Each of the three experts was qualified in general as an appraiser of industrial, business or residential real estate through years of experience in buying and selling properties in and about Boston and greater Boston and appraising for court or other purposes. The experience of each with Needham real estate and Route 128 values was as follows: Beck, the petitioner's witness, within a month had testified in court as to the fair value of property in Needham; during the past year or two he had appraised in Needham for mortgage purposes twenty-nine properties; he had made appraisals along Route 128 for court cases not yet heard; "in connection with his work [of] appraising various properties out through Needham and the Needham area, he . . . [had] familiarized himself with the sales of other properties" and was "familiar with the sales of properties . . . in Dedham and Needham." Donovan, the petitioner's witness, had made appraisals of property in Needham in 1948-1949 but none within the past two years except that of the petitioner's property; "he visited Needham when he made the appraisal of the Moxie Company" (date not stated) whose offices are "on Route #128 just the other side of the railroad tracks from the . . . [petitioner's] property"; in connection with his work of appraisals and sales of property in surrounding towns bordering upon Needham he checked the real estate sales and market in Needham; a law firm had sought his advice in 1950 as to the proper rent of Maloney Motors across the street from the petitioner's property and he made a brief survey of the real estate market in Needham at that time; in 1953 he had been given a listing, for sale, of the property in the industrial development "diagonally across from the Muzi property" and, at the nearest point, approximately 600 feet from it. The trial judge excluded, subject to the petitioner's exception, Donovan's proffered testimony, shown on offer of proof, that in connection with that listing he checked sales and became familiar with the real estate market in Needham. Casey, the respondent's witness, had made appraisals on Route 128 from the northern end to Westwood, and in connection with takings by the Commonwealth, in the town of Needham; he recalled by name five properties on Route 128 (without identification that they were in Needham) which he had appraised "in connection with the taking"; he had "appraised other properties, but cannot remember the names"; he had made a survey of the land taken by the State through the towns of Needham, Dedham and Westwood; he was when testifying the owner of 10,000 square feet of residential property in Needham and in 1953 he purchased on the thoroughfare parallel to Highland Avenue about 16,000 square feet of land, and removed a large embankment of sand and gravel and moved a house on the lot and sold it; he had within six months purchased land in Westwood, very close to Needham, close to Route 128 off Route 1A — a single lot of land, a house lot. On cross-examination, after his opinion of values was admitted, he testified that "he was interested in the purchase of a block in the center of Needham occupied by a department store and other stores . . . and investigated the rentals and amount of business the department store did . . . [and] the assessed value of the property and gave an opinion to the prospective buyer . . . [but] did not make the sale."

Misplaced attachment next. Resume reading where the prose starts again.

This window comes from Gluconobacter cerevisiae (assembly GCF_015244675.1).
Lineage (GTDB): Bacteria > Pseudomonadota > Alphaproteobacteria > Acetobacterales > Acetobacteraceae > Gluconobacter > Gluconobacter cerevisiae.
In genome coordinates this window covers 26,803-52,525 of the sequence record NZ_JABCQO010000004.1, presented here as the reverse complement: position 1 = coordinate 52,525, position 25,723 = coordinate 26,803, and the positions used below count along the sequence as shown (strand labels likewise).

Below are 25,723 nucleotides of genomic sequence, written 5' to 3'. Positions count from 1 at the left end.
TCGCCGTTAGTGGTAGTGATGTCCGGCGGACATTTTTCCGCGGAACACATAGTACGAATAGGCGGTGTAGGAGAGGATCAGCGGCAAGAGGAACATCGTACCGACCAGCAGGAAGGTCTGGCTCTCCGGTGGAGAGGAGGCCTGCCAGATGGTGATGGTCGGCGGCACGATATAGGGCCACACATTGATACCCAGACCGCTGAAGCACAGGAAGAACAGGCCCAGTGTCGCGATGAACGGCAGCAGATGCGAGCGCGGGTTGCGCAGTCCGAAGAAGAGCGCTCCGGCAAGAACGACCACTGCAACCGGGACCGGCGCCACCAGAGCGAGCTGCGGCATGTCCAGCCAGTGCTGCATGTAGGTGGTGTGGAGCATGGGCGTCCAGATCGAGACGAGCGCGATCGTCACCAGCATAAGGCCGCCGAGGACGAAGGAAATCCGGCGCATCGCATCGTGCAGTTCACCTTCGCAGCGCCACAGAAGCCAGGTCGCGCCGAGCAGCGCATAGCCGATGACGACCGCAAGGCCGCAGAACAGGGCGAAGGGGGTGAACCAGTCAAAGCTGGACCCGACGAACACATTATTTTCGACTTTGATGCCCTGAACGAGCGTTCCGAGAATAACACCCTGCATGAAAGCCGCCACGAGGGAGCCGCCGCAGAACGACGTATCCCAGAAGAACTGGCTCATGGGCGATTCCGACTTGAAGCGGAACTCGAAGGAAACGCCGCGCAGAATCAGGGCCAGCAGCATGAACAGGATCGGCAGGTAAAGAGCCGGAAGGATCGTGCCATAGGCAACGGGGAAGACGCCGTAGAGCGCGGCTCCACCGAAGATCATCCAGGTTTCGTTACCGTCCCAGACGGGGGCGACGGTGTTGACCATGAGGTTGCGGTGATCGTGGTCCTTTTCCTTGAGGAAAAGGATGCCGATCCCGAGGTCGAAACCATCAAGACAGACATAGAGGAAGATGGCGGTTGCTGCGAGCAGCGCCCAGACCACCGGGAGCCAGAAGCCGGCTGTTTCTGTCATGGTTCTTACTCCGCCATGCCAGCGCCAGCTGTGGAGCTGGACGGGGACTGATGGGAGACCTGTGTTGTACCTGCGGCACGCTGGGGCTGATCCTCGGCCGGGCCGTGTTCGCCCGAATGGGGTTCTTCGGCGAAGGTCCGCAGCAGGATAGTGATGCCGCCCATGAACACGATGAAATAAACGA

There was no basis for excluding the evidence that Donovan in 1953 checked sales and became familiar with the real estate market in Needham in order to handle property, listed with him for sale, which was on Route 128 near to the petitioner's property. For present purposes therefore we consider Donovan's qualifications to include this experience.